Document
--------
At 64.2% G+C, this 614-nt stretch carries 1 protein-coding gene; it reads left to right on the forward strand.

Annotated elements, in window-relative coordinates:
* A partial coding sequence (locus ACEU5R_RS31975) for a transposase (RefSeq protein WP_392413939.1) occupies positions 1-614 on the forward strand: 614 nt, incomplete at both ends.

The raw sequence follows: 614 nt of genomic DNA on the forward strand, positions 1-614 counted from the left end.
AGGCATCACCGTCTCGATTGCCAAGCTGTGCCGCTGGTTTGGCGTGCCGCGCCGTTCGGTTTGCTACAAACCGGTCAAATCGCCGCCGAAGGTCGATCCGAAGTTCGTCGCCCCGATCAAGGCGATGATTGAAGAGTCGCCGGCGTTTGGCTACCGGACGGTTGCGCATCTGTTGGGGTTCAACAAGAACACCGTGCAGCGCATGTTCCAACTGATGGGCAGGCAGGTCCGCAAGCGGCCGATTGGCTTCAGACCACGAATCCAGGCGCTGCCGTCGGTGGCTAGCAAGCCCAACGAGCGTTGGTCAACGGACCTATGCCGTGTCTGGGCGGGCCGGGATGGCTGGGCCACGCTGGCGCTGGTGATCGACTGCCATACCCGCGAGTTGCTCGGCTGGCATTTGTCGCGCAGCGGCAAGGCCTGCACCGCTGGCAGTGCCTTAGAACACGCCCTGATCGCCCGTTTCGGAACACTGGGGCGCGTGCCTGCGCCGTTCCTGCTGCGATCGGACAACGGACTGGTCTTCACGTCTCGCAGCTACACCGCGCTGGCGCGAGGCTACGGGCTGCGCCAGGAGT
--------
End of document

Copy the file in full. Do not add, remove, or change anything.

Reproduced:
At 64.2% G+C, this 614-nt stretch carries 1 protein-coding gene; it reads left to right on the forward strand.

Annotated elements, in window-relative coordinates:
* A partial coding sequence (locus ACEU5R_RS31975) for a transposase (RefSeq protein WP_392413939.1) occupies positions 1-614 on the forward strand: 614 nt, incomplete at both ends.

The raw sequence follows: 614 nt of genomic DNA on the forward strand, positions 1-614 counted from the left end.
AGGCATCACCGTCTCGATTGCCAAGCTGTGCCGCTGGTTTGGCGTGCCGCGCCGTTCGGTTTGCTACAAACCGGTCAAATCGCCGCCGAAGGTCGATCCGAAGTTCGTCGCCCCGATCAAGGCGATGATTGAAGAGTCGCCGGCGTTTGGCTACCGGACGGTTGCGCATCTGTTGGGGTTCAACAAGAACACCGTGCAGCGCATGTTCCAACTGATGGGCAGGCAGGTCCGCAAGCGGCCGATTGGCTTCAGACCACGAATCCAGGCGCTGCCGTCGGTGGCTAGCAAGCCCAACGAGCGTTGGTCAACGGACCTATGCCGTGTCTGGGCGGGCCGGGATGGCTGGGCCACGCTGGCGCTGGTGATCGACTGCCATACCCGCGAGTTGCTCGGCTGGCATTTGTCGCGCAGCGGCAAGGCCTGCACCGCTGGCAGTGCCTTAGAACACGCCCTGATCGCCCGTTTCGGAACACTGGGGCGCGTGCCTGCGCCGTTCCTGCTGCGATCGGACAACGGACTGGTCTTCACGTCTCGCAGCTACACCGCGCTGGCGCGAGGCTACGGGCTGCGCCAGGAGT